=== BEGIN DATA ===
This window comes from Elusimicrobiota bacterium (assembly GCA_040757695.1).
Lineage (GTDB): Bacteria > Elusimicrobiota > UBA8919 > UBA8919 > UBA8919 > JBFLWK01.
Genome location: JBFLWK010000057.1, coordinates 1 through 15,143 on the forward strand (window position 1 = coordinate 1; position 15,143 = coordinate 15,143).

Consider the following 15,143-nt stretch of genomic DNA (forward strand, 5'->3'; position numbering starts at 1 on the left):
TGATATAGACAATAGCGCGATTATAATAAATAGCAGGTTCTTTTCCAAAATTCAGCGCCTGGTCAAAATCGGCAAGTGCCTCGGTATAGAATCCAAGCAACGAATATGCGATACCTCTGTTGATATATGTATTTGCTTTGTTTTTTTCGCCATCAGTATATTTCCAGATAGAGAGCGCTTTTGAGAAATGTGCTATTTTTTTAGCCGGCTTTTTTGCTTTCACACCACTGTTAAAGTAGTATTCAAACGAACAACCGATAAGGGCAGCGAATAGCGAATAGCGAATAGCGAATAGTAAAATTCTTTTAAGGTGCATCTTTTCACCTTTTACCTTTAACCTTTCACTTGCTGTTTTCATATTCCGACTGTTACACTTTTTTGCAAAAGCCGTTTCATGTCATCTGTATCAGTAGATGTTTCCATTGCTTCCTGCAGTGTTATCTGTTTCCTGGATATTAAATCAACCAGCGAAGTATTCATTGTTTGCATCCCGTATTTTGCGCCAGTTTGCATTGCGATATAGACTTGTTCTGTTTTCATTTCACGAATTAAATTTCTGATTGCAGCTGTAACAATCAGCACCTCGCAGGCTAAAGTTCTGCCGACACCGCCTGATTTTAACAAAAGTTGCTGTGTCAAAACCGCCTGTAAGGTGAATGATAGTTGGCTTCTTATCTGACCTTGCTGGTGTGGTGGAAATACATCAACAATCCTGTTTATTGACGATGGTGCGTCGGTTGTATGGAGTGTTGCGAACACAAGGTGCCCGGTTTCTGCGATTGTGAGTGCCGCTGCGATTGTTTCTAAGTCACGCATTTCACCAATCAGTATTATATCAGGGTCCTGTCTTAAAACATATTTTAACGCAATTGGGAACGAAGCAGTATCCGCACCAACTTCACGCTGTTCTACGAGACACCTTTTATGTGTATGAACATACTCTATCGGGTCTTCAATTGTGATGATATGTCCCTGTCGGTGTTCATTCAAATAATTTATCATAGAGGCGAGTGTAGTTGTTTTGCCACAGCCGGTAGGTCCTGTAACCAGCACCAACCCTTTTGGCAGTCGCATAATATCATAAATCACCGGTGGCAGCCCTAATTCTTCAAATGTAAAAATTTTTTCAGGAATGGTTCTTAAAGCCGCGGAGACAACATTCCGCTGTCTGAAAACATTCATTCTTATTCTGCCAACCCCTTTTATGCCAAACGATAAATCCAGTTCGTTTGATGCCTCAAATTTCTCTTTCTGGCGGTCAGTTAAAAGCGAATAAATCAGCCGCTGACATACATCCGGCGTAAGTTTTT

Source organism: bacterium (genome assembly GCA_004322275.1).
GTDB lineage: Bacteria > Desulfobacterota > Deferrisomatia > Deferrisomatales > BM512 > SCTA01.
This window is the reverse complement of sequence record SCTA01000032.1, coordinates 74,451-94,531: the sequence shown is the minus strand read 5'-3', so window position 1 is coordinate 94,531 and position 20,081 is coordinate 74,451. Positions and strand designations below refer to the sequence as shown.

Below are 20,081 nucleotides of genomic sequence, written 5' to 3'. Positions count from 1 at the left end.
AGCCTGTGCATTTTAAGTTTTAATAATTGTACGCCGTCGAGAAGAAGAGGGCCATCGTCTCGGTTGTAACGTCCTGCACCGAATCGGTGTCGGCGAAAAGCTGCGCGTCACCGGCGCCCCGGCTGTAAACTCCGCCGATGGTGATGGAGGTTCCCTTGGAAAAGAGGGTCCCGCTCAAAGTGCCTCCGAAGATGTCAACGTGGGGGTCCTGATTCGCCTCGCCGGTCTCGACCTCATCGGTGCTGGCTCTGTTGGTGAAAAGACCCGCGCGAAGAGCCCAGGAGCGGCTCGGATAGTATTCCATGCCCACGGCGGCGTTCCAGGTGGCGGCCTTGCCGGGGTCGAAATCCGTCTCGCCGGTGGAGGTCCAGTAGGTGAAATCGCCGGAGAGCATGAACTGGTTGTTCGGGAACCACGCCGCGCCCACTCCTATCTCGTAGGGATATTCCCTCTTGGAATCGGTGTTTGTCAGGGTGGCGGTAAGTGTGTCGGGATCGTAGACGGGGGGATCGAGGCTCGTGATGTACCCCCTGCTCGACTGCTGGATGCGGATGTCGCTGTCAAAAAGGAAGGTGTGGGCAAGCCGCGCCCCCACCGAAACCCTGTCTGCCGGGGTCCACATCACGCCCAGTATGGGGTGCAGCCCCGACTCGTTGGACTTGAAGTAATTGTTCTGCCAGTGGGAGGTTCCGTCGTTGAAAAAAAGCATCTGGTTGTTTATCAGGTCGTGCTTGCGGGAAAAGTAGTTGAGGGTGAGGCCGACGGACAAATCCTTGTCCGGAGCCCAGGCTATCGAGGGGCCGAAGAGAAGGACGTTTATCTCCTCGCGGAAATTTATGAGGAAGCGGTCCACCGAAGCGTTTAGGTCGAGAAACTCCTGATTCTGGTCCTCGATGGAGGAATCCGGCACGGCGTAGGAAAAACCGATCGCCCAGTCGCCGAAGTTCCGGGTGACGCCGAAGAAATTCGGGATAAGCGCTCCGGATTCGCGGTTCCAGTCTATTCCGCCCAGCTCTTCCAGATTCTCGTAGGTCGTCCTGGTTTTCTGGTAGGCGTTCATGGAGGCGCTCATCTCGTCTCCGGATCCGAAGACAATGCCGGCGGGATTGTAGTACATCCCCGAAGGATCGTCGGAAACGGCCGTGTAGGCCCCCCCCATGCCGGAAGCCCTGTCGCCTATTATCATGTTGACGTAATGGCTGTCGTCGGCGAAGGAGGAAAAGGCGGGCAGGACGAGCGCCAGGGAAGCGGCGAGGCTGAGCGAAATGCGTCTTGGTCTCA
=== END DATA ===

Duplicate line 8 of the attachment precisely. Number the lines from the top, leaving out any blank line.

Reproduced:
This window is the reverse complement of sequence record SCTA01000032.1, coordinates 74,451-94,531: the sequence shown is the minus strand read 5'-3', so window position 1 is coordinate 94,531 and position 20,081 is coordinate 74,451. Positions and strand designations below refer to the sequence as shown.